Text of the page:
Daily steep declines in the rupee are making it much harder for Indian companies to repay their foreign loans, many of them denominated in dollars. The rupee’s decline has also made real estate and other projects in India less attractive for foreign investors who count their profits and losses in dollars, prompting many of them to pull out as well.

As the Federal Reserve mulls tightening monetary policy in the United States in response to early signs of economic recovery there, rising interest rates on Treasury securities and other American financial instruments are drawing money away from emerging markets around the world.

Indonesia has tried to undertake some difficult overhauls this summer, most notably raising retail gasoline prices in June to limit government subsidies for the country’s millions of drivers. Economists say they expect Indonesia’s trade deficit to start shrinking in the coming months and its government finances to improve as families avoid unnecessary trips and buy less fuel as a result.

Bettina Wassener contributed reporting.

Article source: http://www.nytimes.com/2013/08/23/business/global/currencies-drop-as-dollars-flee-asia.html?partner=rss&emc=rss

China Reports Increase in Manufacturing

HONG KONG — A manufacturing index published by the Chinese authorities on Thursday provided an unexpectedly solid reading for July but did little to dispel the picture of an economy that has left the days of double-digit growth well behind it.

The reading, published by the National Bureau of Statistics, edged up slightly, to 50.3 from 50.1 in June, indicating that recent small-scale economic support measures announced by the authorities in Beijing may be having some effect on demand.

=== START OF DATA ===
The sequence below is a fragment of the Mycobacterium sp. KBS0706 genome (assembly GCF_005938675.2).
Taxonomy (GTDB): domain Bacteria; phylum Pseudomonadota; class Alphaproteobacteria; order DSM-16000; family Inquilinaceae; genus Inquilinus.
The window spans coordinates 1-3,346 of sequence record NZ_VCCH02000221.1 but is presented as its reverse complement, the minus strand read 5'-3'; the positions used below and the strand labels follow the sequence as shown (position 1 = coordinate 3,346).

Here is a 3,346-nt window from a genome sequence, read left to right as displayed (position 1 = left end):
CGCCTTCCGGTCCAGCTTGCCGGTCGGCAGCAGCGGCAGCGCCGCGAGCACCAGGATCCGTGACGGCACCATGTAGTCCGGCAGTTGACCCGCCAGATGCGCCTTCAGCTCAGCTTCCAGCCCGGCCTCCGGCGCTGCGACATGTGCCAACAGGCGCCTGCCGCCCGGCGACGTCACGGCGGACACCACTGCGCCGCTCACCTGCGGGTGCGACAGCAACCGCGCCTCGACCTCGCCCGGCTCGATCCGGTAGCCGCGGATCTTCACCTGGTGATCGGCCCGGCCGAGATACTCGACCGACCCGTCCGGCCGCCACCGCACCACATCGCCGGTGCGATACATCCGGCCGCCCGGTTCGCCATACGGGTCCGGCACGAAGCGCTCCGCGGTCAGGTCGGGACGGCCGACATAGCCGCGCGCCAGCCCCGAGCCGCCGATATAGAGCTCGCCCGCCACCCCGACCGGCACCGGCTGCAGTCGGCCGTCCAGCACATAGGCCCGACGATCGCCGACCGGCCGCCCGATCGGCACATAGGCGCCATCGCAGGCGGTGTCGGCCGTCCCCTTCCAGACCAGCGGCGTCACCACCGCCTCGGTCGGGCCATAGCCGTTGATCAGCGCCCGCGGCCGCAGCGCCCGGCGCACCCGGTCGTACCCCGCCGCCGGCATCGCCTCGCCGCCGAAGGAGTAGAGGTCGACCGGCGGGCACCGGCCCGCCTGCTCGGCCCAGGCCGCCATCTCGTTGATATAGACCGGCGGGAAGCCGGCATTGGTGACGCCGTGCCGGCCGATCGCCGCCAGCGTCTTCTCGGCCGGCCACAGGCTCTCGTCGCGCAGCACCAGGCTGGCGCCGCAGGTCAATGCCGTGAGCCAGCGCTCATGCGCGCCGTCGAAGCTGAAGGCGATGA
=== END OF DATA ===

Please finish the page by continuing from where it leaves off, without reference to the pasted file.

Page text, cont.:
The slight increase confounded analyst expectations that the index would slip below the 50-point mark that separates expansion from contraction.

Underlining the lingering malaise within the world’s second-largest economy, however, a separate manufacturing activity gauge published by the British bank HSBC came in at an eleven-month low of 47.7. The figure, which was unchanged from the initial reading published last month, highlighted the tough domestic and international demand that many Chinese companies are confronted with.

“With weak demand from both domestic and external markets, the cooling manufacturing sector continued to weigh on employment,” said Qu Hongbin, chief China economist at HSBC, in a statement accompanying the release.

On the upside, he noted, the string of recent weak data has prompted Beijing to introduce more targeted support measures, which “should boost confidence and reduce downside risks to growth.”

The leadership that took the helm in Beijing in March has been insisting that the slowdown is not only desirable — as part of their efforts to rein in excessive lending and bring about more balanced growth — but also stable and sufficient to meet its target of 7.5 percent this year.

But it has also prescribed a steady stream of small-scale, targeted support measures in a bid to ensure that growth does not cool too rapidly.

These have included tax cuts for small and micro enterprises and measures aimed at speeding up railway construction in inland and poor areas. In a bid to raise the economy’s overall efficiency the authorities have also issued instructions to more than 1,400 companies in 19 industries to cut excess production capacity this year.

Meanwhile, the central bank on July 19 said it would no longer set a minimum interest rate for corporate loans – a symbolically important first step toward wider interest rate liberalization.

“All of these things amount to a small-scale stimulus,” said Dariusz Kowalczyk, a senior economist and strategist at Crédit Agricole in Hong Kong. These steps, combined with more fine-tuning moves that are likely to follow in the next few months, are likely to lift economic growth to just above the official 7.5 percent growth target this year, Mr. Kowalczyk said.

“The new leadership cannot afford politically to miss that target during their first year,” he said, adding that he expected moves aimed at spurring consumer demand, such as subsidies for big-ticket items or consumption-tax cuts, as well as a modest depreciation in the renminbi in the coming months.

Article source: http://www.nytimes.com/2013/08/02/business/global/chinese-manufacturing-unexpectedly-strengthens.html?partner=rss&emc=rss